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Greystone Park State Hospital |+|
|Title= State Hospital
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Originally opened on August 17, 1876, the hospital was known as the New Jersey State Lunatic Asylum at Morristown. The asylum officially received the familiar Greystone Park name in 1924. The idea for such a facility was conceived in the early 1870s at the persistent lobbying of Dorothea Lynde Dix, a former school teacher who was an advocate for better health care for people with mental illnesses. Because of her efforts, the New Jersey Legislature appropriated $2.5 million dollars to obtain about 3. 007 square kilometers (743 acres) of land for New Jersey’s second "lunatic asylum." Great care was taken to select a location central to the majority of New Jersey's population near Morristown, Parsippany, and Newark. The land Greystone was built on was purchased by the state in two installments between 1871 and 1872 for a total of $146,000. |+|
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|−|At this time in history, New Jersey's state-funded mental health facilities were exceedingly overcrowded and sub par compared to neighboring states that had more facilities and room to house patients. Greystone was built, all 62,589 m² (673,706 ft²) of it, in part to relieve the only — and severely overcrowded — "lunatic asylum" in the state, which was located in Trenton, New Jersey. In fact, Greystone's initial 292 patients were transferred from the Trenton facility to Greystone based on geographic distribution, setting precedent for Greystone to become the facility that would generally accept patients whose residences were in the northern part of the state. This proved to be the very reason why Greystone quickly became overcrowded in the heavily-populated North while the Trenton facility's number of patients remained relatively stable in the sparsely populated South. [[ Greystone Park State Hospital|Click here for more...]] |+|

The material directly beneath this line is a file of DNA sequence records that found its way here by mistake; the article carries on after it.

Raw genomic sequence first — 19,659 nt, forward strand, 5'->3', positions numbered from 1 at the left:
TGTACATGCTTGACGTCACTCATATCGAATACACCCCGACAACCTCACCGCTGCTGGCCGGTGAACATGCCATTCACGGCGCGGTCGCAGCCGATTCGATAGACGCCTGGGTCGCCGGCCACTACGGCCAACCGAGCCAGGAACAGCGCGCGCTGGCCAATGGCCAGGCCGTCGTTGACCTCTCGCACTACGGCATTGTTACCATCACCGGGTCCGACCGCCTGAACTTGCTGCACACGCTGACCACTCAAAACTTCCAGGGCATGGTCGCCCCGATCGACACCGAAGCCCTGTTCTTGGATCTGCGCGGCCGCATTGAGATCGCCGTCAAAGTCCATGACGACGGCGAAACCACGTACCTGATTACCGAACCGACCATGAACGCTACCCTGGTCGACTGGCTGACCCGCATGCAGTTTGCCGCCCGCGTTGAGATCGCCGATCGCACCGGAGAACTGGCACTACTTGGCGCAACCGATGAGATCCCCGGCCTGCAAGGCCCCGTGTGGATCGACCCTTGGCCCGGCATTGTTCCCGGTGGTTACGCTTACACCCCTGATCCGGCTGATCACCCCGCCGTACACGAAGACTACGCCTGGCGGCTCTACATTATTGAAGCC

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Hawaii State Hospital
On January 6, 1930 the Oahu Asylum closed and the U.S. Army moved the 549 patients to the new Territorial Hospital in Kaneohe. Even at its opening in 1930, the newly named Territorial Hospital was over-crowded, Overburdened facilities have been the situation ever since. It was not yet been possible for the Legislature to provide sufficient appropriations so that adequate buildings and staff could be maintained by the hospital, in spite of great advances in the hospital program itself. In 1939, the control of the Territorial Hospital was changed from the Board of Health, where it had been since its opening, to the newly formed Department of Institutions.
World War II prevented further growth in the psychiatric field for a few years, but almost immediately after the war, starting in about 1946, a rapid surge of growth of our psychiatric facilities was noted. The private practice of psychiatry as a specialty received more interest, and additional offices opened one by one. The Territorial Hospital in Kaneohe was able to further modernize and develop its treatment program. The year 1948 marked the organization of the Neuro-Psychiatric Society of Hawaii.
In 1972 there were only 200 patients actually in residence at the State Hospital (even though the rate of first admissions has continued to climb as the population of the State soars over 750,000). Some of the older original buildings are now used by the Windward Community School. Click here for more...